Salted with Sharks

At Mills House Forum, Dems Agitate for Snyder Recall over Emergency Manager Bill

In Politics on June 6, 2011 at 10:00 pm

By Susan Koenig

BENZONIA – On Wednesday, May 18, the Benzie County Democrats sponsored a community forum on state budget proposals and Public Act 4 (known as the Emergency Financial Manager Bill; see “Show Us the Money,” Elberta Alert, April 29) at the Mills Community House in Benzonia. Presenters were former State Representative Mary Valentine and her legislative assistant, Anne Pawli. Ms. Valentine presented an outline of Michigan’s state governmental and economic history over the past 30 years, including a detailed explanation of Public Act 4, and Ms. Pawli explained how to use various internet sites to stay informed. About 50 concerned citizens attended the event.

Before she began her discourse on the financial ups and downs of the state, Valentine provided copies of a speech by Bill Moyers regarding the dangers of plutocracy (government by the wealthy). According to Moyers:

Historically, when a government becomes a plutocracy, its chances of continuing as a democracy diminish…. As they [the rich] form their own financial culture increasingly separated from the fate of everyone else, it is hardly surprising that so many of them should be so hostile to paying taxes to support the infrastructure and the social programs that help the majority of the American people.

The audience asked questions about education, jobs, the economy, and taxes, and Valentine shared her experiences and the knowledge she acquired during her two terms as a state representative from the 91st district (2008–2010).

On March 16 of this year, the Snyder government passed a bill called Public Act 4, also known as the Local Government and School District Accountability Act, which expanded the powers outlined in Public Act 72, which was signed into law by Governor Jim Blanchard in 1988 and was titled the Emergency Financial Manager Law. The revised Snyder model works like this: A state review team comes to the town, village, county, or school district to assess its financial problems. Locals are not part of this team. If the team determines the need for an Emergency Manager, the governor appoints one and the locals have ten days to appeal the decision.

There is no cap on the EFM’s salary, which is paid by the local entity under review for as long as it takes to resolve the crisis. He or she can sell property, including lakeshore frontage, without going to bids, force school districts to consolidate with others, close public schools, or abolish cities or towns, with no input from the affected communities. The EFM can also remove collective bargaining rights for public employees including teachers, firefighters, police, and busdrivers and can fire our elected officials or remove appointed ones.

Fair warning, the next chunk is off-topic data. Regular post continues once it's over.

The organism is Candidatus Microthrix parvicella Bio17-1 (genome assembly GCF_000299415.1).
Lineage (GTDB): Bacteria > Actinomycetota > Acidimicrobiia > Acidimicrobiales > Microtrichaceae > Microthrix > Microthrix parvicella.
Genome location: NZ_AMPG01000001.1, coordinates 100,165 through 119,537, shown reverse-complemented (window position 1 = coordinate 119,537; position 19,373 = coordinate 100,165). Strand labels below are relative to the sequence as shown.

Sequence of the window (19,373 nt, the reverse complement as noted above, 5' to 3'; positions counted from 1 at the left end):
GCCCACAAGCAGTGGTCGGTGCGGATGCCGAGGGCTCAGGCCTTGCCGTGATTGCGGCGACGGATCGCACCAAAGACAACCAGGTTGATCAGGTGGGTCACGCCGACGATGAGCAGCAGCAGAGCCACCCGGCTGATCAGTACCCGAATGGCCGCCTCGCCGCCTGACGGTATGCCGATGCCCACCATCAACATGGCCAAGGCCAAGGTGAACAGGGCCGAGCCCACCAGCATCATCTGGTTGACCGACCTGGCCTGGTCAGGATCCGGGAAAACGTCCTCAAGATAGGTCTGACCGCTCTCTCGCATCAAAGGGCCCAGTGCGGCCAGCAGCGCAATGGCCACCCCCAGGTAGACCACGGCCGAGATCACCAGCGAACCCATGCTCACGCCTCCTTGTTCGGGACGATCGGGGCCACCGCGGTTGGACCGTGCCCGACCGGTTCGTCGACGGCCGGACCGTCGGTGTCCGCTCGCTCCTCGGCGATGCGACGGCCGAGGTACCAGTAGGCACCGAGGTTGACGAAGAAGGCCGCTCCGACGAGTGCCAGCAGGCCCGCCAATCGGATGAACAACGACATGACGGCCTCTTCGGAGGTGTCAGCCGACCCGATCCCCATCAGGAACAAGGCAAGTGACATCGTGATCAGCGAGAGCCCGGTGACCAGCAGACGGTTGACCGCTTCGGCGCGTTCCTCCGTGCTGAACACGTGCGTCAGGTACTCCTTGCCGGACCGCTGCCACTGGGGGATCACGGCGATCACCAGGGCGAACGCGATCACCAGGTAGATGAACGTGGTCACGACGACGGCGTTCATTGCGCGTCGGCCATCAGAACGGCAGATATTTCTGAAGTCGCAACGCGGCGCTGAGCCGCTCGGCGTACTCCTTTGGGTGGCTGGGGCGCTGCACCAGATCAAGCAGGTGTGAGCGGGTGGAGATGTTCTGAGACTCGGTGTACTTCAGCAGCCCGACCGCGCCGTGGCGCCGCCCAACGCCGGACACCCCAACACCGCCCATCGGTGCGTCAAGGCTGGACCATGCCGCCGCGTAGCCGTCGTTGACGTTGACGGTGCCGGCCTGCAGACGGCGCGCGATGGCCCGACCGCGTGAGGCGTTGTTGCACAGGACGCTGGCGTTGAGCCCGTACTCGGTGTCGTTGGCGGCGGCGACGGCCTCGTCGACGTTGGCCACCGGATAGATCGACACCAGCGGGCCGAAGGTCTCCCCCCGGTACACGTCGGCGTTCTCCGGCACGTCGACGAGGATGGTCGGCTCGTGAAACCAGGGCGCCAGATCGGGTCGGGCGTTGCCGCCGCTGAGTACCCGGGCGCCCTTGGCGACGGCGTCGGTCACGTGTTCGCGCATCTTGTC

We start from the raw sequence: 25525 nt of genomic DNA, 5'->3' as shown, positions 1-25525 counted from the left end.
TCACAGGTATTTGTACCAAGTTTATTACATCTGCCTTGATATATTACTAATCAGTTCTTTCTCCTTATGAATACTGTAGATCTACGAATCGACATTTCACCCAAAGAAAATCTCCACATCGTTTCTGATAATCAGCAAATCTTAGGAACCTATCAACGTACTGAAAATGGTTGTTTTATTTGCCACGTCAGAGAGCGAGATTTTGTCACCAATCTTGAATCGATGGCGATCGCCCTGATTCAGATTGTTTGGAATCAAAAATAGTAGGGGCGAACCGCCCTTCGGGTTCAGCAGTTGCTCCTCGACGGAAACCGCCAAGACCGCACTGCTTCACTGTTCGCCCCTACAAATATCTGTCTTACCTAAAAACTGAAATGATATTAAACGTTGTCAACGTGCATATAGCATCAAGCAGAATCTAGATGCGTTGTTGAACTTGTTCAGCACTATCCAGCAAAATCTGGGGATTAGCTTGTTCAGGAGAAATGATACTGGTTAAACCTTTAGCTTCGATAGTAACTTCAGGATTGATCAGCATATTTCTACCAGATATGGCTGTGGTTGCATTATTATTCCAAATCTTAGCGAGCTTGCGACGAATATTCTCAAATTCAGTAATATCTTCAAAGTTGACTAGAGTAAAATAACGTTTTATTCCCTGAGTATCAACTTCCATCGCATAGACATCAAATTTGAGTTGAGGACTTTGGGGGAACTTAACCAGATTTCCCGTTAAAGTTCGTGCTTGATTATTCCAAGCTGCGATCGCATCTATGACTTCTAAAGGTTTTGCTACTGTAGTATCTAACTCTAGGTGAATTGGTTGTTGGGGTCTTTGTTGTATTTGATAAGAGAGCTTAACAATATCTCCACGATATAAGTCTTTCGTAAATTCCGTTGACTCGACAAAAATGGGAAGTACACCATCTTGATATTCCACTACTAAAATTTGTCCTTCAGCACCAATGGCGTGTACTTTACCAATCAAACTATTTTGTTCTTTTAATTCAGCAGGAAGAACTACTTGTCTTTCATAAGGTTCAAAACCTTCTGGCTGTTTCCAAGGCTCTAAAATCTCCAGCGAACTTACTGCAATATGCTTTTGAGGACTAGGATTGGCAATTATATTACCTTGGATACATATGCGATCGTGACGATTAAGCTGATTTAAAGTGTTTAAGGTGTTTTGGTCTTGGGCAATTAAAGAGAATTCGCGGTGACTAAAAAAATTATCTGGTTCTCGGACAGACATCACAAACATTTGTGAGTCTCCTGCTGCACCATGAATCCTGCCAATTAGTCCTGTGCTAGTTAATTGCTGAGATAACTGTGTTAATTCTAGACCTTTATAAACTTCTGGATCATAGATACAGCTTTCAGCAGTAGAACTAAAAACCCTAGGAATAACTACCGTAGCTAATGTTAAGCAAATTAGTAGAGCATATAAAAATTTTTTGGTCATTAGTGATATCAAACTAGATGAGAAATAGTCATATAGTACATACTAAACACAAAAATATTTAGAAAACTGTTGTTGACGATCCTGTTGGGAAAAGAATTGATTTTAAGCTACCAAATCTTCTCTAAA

There are eighteen “triggers” used to determine if a governmental entity needs an EFM. The qualifying factors, including “other factors undefined,” are at the “sole discretion” of the state treasurer. If even one criterion is met, the EFM could dissolve the government and take complete charge. According to Valentine and Pawli, the first 100 people trained to be Emergency Managers have all been from the private sector, including some high contributors to the governor’s 2010 campaign.

The atmosphere of the gathering was somewhat apocalyptic. One forum participant told of a growing suspicion that the takeovers have begun in the southwest corner of the state, i.e. the Benton Harbor, and will continue among the most desirable waterfront areas (Elberta being another target town), in order for officials to secure valuable water access and sell it off to cronies and private enterprise.

Some Benzie Democrats, including Ms. Valentine, have been promoting recall efforts; a petition class was recently held to educate voters on this part of the process. Recall initiatives are expensive for taxpayers, and a recall would require an enormous show of support from voters. The last successful recall effort of a state legislator was waged against state senator David Serotkin in 1983. According to the Detroit Free Press, about a dozen state officeholders are targeted for recall along with Snyder. The Committee to Recall Rick Snyder (formerly Michigan Citizens United) filed its petition in April and at post time they had 20,635 “likes” on Facebook. They’re seeking volunteers to gather petition signatures all over the state before the filing deadline, August 5.

For more information on your local government, check out the following websites: (to see how your representatives voted) (to track and understand bills) (a project of the Center for Michigan, and nonprofit self-described bipartisan “think and do” tank, to check information you’ve read and heard)

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